Updated: Dec 17, 2021
The seventh revised edition of the Global Harmonised System (GHS7) has been adopted as New Zealand’s official hazard classification system. It takes effect from the 30th April 2021.
GHS7 is an international hazard classification system for chemicals created by the United Nations. The classifications are communicated on labels and Safety Data Sheets, including the safe way to store, use and dispose of chemicals.
It has been adopted by more than 50 countries, including all of New Zealand’s
major trading partners.
These changes will phase in over a prior of 4 years (30th April 2021 - 30th April 2025) at which time it will become regulatory requirement.
All new hazardous substance products for approval to be licensed in NZ after April 2021, are required to be aligned to the GHS7 worldwide standard instead of the 2001 HASNO model we are currently familiar with.
The adoption of GHS7 is a generalised comment only, possibly 5% or so of NZ’s classification approach will be retained.
GHS7 will impact classifications and communications in the workplace, or safety data sheets, product labelling for use and retail sale products.
Pictograms will also have some changes.
Many products produced by worldwide chemical suppliers already cater for GHS7 requirements.
What do the changes look like?
We are still awaiting for more clarity. This will involve sure and steady change as
hazardous substances product classification and how it impacts society and business
requirements is a complicated area.
The classes we know and like will be phased out (classes 1 - 9). These will be replaced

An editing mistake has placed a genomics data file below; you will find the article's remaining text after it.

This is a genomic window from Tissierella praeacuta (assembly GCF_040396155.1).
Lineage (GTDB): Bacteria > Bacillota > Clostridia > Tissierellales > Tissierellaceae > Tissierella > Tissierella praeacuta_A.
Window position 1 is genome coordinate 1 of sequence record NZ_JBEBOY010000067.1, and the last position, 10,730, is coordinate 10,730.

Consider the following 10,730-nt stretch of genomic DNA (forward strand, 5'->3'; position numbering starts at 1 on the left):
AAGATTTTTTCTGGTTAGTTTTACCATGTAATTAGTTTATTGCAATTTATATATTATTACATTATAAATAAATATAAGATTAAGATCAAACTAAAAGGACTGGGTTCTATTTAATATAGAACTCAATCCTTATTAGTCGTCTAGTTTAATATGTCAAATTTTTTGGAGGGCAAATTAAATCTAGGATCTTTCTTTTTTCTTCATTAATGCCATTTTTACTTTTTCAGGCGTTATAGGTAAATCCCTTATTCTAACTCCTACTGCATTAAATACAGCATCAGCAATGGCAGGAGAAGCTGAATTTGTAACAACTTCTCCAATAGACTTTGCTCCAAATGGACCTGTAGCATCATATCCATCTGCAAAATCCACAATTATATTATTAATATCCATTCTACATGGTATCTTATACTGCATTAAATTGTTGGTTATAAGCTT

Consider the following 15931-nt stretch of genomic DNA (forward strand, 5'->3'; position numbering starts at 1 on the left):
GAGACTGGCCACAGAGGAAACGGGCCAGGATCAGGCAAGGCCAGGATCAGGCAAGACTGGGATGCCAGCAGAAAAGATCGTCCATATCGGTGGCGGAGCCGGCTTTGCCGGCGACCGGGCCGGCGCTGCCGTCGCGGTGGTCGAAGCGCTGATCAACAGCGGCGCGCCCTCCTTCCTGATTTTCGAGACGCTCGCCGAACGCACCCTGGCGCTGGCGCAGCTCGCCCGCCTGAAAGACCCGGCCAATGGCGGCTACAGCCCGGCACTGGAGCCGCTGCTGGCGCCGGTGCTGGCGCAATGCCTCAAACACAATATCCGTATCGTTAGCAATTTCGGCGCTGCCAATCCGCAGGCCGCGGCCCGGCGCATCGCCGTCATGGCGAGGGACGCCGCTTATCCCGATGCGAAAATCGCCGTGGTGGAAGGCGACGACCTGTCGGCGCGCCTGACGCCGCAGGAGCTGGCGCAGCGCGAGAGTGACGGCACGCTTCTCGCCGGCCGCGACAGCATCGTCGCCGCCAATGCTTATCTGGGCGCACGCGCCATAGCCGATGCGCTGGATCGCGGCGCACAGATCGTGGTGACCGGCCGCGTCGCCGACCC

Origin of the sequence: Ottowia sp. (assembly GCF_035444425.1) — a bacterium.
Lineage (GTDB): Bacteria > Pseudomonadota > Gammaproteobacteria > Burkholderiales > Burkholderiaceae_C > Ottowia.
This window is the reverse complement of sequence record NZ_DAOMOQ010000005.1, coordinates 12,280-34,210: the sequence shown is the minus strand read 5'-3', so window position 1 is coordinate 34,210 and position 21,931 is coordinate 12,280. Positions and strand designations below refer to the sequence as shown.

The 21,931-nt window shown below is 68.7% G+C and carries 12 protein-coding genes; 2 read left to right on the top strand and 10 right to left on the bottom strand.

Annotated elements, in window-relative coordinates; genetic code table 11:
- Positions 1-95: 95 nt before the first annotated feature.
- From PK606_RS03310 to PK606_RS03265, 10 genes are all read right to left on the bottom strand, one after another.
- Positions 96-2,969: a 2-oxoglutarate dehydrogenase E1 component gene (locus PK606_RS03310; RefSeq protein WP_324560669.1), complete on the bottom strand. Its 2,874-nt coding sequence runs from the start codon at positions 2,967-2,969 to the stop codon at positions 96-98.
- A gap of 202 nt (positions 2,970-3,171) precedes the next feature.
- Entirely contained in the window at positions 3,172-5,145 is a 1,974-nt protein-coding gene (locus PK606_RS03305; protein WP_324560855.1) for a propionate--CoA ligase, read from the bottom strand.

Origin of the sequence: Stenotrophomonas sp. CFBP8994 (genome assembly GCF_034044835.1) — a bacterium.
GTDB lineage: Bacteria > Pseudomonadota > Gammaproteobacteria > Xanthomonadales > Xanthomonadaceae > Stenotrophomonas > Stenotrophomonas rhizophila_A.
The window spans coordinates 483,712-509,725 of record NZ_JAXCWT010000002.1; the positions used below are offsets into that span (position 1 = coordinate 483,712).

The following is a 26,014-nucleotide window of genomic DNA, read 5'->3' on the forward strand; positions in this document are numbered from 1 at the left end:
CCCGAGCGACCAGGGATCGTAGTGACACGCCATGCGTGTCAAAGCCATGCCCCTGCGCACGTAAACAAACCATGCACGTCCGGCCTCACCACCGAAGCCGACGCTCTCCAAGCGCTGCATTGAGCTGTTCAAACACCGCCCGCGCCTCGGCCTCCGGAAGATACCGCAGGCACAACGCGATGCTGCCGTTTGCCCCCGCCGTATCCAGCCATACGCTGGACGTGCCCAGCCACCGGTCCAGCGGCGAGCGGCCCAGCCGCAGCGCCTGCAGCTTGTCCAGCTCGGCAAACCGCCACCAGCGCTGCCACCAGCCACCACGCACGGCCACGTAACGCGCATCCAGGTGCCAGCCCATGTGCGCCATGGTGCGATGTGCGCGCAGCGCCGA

by only 3 classes: Class 1: Physical Hazards; Class 2: Health Hazards; Class 3:
Class 1: Physical Hazards = Current Class 1 to Class 5 Oxidizers
Class 2: Health Hazards = Current Class 6 to 8 (clarification on radiation is still to
come, as this falls under Radiation Safety Act 2016)
Class 3: Environmental Hazards = Current Class 9 Ecotoxic
For more information regarding these classes:
A standardisation of all terms and definitions to being exactly the same as fixed
content. A GHS label will contain:
Precautionary Statements and Pictograms
What do the changes look like? - Continued
For all products one signal word will be allocated to products.
Either ‘Danger’ or for more sever hazard categories or ‘Warning’ for less severe
identifier, Supplier information.
A short phrase descriptor, such as ‘highly flammable liquid and vapour’ or ‘toxic in
content with skin’.
Hazard Statements come with fixed codes and short fixed phrase descriptors.
Categorised under headings General, Prevention Codes, Response, Storage Codes,
Precautionary Statements also usually come with associated fixed codes.
The GHS 7 standard, EPA and the manufacturer creating / selling a product determine
what prescribed information is relevant for being on the Safety Data Sheet and any
label for product to be sold.
Safety Data Sheets Remain Unchanged
The major framework of a Safety Data Sheet remains unchanged. You
will still be able to find the following information on them.
Comparison / Information on ingredients
First Aid Measures
Fire Fighting Measures
Accidental release measures
Handling and storage
Exposure controls / Personal Protection
Physical and chemical properties
Stability and reactivity
Sample comparison between current HASNO Classification and GHS 7 (Diesel)
Diesel Fuel SDS Sample of Precautionary Statements (not whole list)
What do I need to do?
At this stage you only need to communicate to workers, who work with Hazardous
Substances, to inform them of the upcoming changes to regulations and keep an eye
out for any further communications. We expect this will be a slow gradual roll out and
we will update our Hazardous Substances template as we know more.
Have questions about these changes and how it effects your business? Contact our team at firstname.lastname@example.org